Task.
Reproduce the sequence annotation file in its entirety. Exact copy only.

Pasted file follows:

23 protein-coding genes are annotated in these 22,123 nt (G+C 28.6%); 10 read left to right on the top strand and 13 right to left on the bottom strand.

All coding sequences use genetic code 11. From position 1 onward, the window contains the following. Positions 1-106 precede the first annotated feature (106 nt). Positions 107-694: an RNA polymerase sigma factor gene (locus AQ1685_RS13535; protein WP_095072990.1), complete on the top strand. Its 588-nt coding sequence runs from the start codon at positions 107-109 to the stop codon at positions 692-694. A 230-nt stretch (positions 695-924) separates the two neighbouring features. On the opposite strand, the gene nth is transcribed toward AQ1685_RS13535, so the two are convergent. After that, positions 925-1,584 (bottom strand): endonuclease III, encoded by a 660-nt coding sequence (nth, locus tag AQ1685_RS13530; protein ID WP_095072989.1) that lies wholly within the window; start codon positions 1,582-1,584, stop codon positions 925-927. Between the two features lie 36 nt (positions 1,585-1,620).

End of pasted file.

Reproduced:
23 protein-coding genes are annotated in these 22,123 nt (G+C 28.6%); 10 read left to right on the top strand and 13 right to left on the bottom strand.

All coding sequences use genetic code 11. From position 1 onward, the window contains the following. Positions 1-106 precede the first annotated feature (106 nt). Positions 107-694: an RNA polymerase sigma factor gene (locus AQ1685_RS13535; protein WP_095072990.1), complete on the top strand. Its 588-nt coding sequence runs from the start codon at positions 107-109 to the stop codon at positions 692-694. A 230-nt stretch (positions 695-924) separates the two neighbouring features. On the opposite strand, the gene nth is transcribed toward AQ1685_RS13535, so the two are convergent. After that, positions 925-1,584 (bottom strand): endonuclease III, encoded by a 660-nt coding sequence (nth, locus tag AQ1685_RS13530; protein ID WP_095072989.1) that lies wholly within the window; start codon positions 1,582-1,584, stop codon positions 925-927. Between the two features lie 36 nt (positions 1,585-1,620).